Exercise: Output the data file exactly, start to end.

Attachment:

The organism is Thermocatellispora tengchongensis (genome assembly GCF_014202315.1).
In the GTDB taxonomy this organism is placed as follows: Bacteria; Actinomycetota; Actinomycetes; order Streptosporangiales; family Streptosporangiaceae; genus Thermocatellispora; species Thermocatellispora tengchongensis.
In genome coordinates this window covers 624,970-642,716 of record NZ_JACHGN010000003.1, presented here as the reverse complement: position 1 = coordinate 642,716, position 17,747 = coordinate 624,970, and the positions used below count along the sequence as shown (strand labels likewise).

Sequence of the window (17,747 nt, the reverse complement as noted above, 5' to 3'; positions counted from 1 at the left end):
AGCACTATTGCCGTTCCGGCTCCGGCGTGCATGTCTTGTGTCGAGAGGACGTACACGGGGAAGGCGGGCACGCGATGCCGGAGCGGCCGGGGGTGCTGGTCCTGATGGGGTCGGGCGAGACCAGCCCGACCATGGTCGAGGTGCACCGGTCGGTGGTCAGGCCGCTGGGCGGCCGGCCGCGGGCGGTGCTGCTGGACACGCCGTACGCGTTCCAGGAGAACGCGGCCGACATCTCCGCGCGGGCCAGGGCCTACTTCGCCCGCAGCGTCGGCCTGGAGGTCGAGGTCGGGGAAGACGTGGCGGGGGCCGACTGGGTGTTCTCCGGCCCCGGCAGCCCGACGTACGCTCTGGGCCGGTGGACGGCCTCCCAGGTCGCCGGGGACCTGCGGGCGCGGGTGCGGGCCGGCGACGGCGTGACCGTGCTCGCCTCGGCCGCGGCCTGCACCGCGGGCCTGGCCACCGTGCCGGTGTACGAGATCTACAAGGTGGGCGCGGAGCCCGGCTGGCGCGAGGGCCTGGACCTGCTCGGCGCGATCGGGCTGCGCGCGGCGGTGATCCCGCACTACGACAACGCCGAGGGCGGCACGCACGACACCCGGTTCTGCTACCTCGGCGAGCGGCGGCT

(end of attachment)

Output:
The organism is Thermocatellispora tengchongensis (genome assembly GCF_014202315.1).
In the GTDB taxonomy this organism is placed as follows: Bacteria; Actinomycetota; Actinomycetes; order Streptosporangiales; family Streptosporangiaceae; genus Thermocatellispora; species Thermocatellispora tengchongensis.
In genome coordinates this window covers 624,970-642,716 of record NZ_JACHGN010000003.1, presented here as the reverse complement: position 1 = coordinate 642,716, position 17,747 = coordinate 624,970, and the positions used below count along the sequence as shown (strand labels likewise).

Sequence of the window (17,747 nt, the reverse complement as noted above, 5' to 3'; positions counted from 1 at the left end):
AGCACTATTGCCGTTCCGGCTCCGGCGTGCATGTCTTGTGTCGAGAGGACGTACACGGGGAAGGCGGGCACGCGATGCCGGAGCGGCCGGGGGTGCTGGTCCTGATGGGGTCGGGCGAGACCAGCCCGACCATGGTCGAGGTGCACCGGTCGGTGGTCAGGCCGCTGGGCGGCCGGCCGCGGGCGGTGCTGCTGGACACGCCGTACGCGTTCCAGGAGAACGCGGCCGACATCTCCGCGCGGGCCAGGGCCTACTTCGCCCGCAGCGTCGGCCTGGAGGTCGAGGTCGGGGAAGACGTGGCGGGGGCCGACTGGGTGTTCTCCGGCCCCGGCAGCCCGACGTACGCTCTGGGCCGGTGGACGGCCTCCCAGGTCGCCGGGGACCTGCGGGCGCGGGTGCGGGCCGGCGACGGCGTGACCGTGCTCGCCTCGGCCGCGGCCTGCACCGCGGGCCTGGCCACCGTGCCGGTGTACGAGATCTACAAGGTGGGCGCGGAGCCCGGCTGGCGCGAGGGCCTGGACCTGCTCGGCGCGATCGGGCTGCGCGCGGCGGTGATCCCGCACTACGACAACGCCGAGGGCGGCACGCACGACACCCGGTTCTGCTACCTCGGCGAGCGGCGGCT